There is not a single source of energy that is not heavily subsidised—apart from renewables. Why are renewables held to a higher standard as the only energy source that needs to become financially self-sufficient, in a way that would cripple fossil fuels and nuclear power? If the Government want subsidy-free energy, at least create a level playing field and remove the nuclear and fossil fuel subsidies. Perhaps the Minister will explain to the House why renewables are singled out while the Government continue to create favourable tax incentives, easy planning rules and a strong policy commitment for the polluting energy sources. The distortionary effect of all this is enormous—a government-backed guarantee that we will be tied into fossil fuels for decades longer than the planet can handle.
Coming back to the statutory instrument and its justification, the Government are suggesting that this is just a stepping stone between the old system of support and a new system, a “smart export guarantee”, which will be based around new technology and market innovation. Again, it sounds sensible, but none of that new system exists and there is not yet a market for domestically produced green energy. The Government are doing absolutely nothing to ensure that this changes.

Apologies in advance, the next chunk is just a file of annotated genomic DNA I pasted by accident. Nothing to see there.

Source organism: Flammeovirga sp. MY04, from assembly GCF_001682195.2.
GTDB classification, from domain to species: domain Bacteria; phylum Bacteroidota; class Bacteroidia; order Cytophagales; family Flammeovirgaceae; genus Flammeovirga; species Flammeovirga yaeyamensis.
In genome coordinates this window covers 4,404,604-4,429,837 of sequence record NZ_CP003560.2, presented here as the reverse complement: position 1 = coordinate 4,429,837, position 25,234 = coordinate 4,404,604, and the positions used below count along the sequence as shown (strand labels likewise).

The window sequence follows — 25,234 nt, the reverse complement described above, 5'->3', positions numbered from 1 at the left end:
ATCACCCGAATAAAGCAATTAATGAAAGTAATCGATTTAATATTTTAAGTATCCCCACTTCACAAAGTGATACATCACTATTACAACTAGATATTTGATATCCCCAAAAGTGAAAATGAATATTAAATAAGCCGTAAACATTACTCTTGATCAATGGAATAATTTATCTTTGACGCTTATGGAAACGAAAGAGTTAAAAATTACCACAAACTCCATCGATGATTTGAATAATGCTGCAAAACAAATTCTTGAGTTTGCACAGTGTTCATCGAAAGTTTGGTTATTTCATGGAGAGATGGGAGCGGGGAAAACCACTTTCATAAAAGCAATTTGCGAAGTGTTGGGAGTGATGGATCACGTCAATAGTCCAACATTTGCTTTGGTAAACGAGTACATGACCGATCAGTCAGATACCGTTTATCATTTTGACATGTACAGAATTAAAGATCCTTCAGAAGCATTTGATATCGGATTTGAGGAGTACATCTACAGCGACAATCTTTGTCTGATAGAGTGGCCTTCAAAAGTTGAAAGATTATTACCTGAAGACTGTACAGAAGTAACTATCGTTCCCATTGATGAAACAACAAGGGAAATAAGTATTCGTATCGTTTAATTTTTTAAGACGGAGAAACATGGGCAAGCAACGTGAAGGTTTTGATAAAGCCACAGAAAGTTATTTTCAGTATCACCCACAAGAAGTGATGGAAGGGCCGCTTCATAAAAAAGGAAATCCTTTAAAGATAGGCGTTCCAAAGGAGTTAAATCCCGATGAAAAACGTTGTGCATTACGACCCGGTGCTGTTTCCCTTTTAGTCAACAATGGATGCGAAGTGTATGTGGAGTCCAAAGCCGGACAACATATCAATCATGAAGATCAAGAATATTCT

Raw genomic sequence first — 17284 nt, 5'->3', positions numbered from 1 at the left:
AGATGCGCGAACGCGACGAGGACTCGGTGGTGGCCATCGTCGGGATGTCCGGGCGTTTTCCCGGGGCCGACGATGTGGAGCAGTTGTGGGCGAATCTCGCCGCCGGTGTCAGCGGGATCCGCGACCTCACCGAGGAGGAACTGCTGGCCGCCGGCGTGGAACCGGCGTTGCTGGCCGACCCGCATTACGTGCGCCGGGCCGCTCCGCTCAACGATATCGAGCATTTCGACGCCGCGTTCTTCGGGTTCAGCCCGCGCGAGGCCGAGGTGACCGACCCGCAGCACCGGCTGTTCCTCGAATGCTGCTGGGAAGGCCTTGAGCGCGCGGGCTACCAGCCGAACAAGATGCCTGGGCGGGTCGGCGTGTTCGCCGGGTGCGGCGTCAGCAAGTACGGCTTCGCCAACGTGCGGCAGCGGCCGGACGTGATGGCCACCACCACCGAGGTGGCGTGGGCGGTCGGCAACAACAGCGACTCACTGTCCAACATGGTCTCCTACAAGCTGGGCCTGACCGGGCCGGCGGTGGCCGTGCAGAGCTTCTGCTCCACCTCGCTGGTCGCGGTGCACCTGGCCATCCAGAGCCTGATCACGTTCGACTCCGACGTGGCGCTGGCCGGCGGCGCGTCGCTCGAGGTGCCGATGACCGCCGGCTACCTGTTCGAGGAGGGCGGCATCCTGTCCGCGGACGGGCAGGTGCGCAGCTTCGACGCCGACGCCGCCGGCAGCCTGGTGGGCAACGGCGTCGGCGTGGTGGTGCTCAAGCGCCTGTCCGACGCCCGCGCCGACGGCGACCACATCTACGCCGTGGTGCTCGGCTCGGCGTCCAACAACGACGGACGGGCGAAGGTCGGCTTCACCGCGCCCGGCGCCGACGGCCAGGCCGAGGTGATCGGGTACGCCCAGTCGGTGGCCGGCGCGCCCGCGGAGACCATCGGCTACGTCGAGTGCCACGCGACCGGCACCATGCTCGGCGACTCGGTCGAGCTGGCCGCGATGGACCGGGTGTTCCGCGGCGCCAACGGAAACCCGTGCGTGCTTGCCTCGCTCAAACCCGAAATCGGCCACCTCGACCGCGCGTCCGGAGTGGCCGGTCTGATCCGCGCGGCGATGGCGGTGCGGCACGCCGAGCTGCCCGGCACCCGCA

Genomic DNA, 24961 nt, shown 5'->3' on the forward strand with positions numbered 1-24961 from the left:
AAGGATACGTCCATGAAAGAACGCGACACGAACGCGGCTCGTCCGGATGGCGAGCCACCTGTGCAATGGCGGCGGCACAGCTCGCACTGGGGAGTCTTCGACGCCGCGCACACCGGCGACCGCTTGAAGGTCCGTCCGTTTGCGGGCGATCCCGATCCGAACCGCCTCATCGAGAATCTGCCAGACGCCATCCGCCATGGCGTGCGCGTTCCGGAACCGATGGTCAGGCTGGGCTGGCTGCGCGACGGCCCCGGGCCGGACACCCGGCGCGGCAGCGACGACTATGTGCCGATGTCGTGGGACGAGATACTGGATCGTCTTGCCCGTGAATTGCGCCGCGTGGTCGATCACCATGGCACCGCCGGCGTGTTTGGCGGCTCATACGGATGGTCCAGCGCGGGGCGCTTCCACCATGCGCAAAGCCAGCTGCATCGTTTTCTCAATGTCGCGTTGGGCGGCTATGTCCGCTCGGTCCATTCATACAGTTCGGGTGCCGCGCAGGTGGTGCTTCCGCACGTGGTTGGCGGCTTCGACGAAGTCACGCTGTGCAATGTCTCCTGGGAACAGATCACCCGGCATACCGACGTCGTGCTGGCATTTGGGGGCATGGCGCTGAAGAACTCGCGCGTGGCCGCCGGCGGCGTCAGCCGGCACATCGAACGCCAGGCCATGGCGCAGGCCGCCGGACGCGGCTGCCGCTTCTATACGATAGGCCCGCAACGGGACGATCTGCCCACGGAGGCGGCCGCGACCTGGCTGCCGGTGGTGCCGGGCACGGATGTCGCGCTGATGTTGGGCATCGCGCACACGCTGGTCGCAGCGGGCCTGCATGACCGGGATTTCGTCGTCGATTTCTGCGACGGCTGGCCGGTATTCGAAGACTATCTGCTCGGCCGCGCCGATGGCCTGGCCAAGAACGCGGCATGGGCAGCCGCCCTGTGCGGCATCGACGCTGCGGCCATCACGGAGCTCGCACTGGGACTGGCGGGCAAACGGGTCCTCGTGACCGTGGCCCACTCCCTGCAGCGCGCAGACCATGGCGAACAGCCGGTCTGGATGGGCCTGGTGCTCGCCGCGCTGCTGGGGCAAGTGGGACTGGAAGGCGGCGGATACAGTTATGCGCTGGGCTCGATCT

The stark reality is that the Government are throwing the domestic renewable industry off a cliff, with the vague promise that an ambitious new system might appear in time to save it. Plus we have no idea of the rate at which this energy will be valued. Can the Minister let us know whether there is any conclusion on that? Why have the Government decided that for an indeterminate amount of time new domestic renewable installations will have no option but to export the energy they produce to the national grid absolutely free? How that can be considered acceptable to anyone is beyond me. It is state theft and cannot be justified.
If the Government had a policy that resulted in the oil and gas industry producing for free, people would complain that we had turned into a communist country. For some reason, the exact same thing is happening with solar and wind power and it is just fine.
It is true that the renewables industry has made incredible progress in bringing down its costs and that we are approaching a point where it will be able to outcompete fossil fuels on its own. However, it is plain wrong to single renewables out as being the only energy source that should not get any subsidies or tax breaks. We need to do the opposite of this; we should be spending billions of pounds on a green new deal to create a million climate jobs and transform our economy.
Will the Minister explain to this House why the Government are not doing all they can to take climate change seriously? I ask her please not to do a Claire Perry and say how we are world leaders, that we are doing on best on emissions and that sort of thing, when we do not even count all our emissions—for example, we do not count aviation and shipping. For all these reasons, I beg to move.